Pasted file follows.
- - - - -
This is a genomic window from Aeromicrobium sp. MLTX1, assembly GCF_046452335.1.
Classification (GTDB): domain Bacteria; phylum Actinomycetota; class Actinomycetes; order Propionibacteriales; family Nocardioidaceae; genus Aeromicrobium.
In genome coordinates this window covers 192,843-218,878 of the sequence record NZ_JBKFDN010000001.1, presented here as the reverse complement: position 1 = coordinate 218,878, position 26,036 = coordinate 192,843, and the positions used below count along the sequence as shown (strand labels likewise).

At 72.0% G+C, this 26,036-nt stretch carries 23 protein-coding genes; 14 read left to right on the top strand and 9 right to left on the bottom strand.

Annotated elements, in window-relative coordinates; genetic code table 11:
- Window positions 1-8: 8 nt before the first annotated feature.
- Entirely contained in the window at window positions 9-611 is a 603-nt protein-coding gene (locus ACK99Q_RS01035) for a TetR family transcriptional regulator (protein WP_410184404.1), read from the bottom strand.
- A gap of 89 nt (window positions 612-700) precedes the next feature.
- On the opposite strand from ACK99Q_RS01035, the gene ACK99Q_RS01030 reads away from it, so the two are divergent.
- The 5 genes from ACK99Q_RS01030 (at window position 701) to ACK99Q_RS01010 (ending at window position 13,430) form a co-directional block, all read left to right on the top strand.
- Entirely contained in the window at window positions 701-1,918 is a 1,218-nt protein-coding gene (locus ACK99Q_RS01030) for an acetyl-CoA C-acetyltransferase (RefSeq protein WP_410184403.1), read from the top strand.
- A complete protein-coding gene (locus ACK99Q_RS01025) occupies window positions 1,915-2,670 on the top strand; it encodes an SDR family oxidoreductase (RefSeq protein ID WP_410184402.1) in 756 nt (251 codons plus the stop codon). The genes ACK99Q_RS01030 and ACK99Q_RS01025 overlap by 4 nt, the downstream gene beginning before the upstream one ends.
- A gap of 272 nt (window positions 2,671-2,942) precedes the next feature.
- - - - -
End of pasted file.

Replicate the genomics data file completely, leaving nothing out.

This is a genomic window from Aeromicrobium sp. MLTX1, assembly GCF_046452335.1.
Classification (GTDB): domain Bacteria; phylum Actinomycetota; class Actinomycetes; order Propionibacteriales; family Nocardioidaceae; genus Aeromicrobium.
In genome coordinates this window covers 192,843-218,878 of the sequence record NZ_JBKFDN010000001.1, presented here as the reverse complement: position 1 = coordinate 218,878, position 26,036 = coordinate 192,843, and the positions used below count along the sequence as shown (strand labels likewise).

At 72.0% G+C, this 26,036-nt stretch carries 23 protein-coding genes; 14 read left to right on the top strand and 9 right to left on the bottom strand.

Annotated elements, in window-relative coordinates; genetic code table 11:
- Window positions 1-8: 8 nt before the first annotated feature.
- Entirely contained in the window at window positions 9-611 is a 603-nt protein-coding gene (locus ACK99Q_RS01035) for a TetR family transcriptional regulator (protein WP_410184404.1), read from the bottom strand.
- A gap of 89 nt (window positions 612-700) precedes the next feature.
- On the opposite strand from ACK99Q_RS01035, the gene ACK99Q_RS01030 reads away from it, so the two are divergent.
- The 5 genes from ACK99Q_RS01030 (at window position 701) to ACK99Q_RS01010 (ending at window position 13,430) form a co-directional block, all read left to right on the top strand.
- Entirely contained in the window at window positions 701-1,918 is a 1,218-nt protein-coding gene (locus ACK99Q_RS01030) for an acetyl-CoA C-acetyltransferase (RefSeq protein WP_410184403.1), read from the top strand.
- A complete protein-coding gene (locus ACK99Q_RS01025) occupies window positions 1,915-2,670 on the top strand; it encodes an SDR family oxidoreductase (RefSeq protein ID WP_410184402.1) in 756 nt (251 codons plus the stop codon). The genes ACK99Q_RS01030 and ACK99Q_RS01025 overlap by 4 nt, the downstream gene beginning before the upstream one ends.
- A gap of 272 nt (window positions 2,671-2,942) precedes the next feature.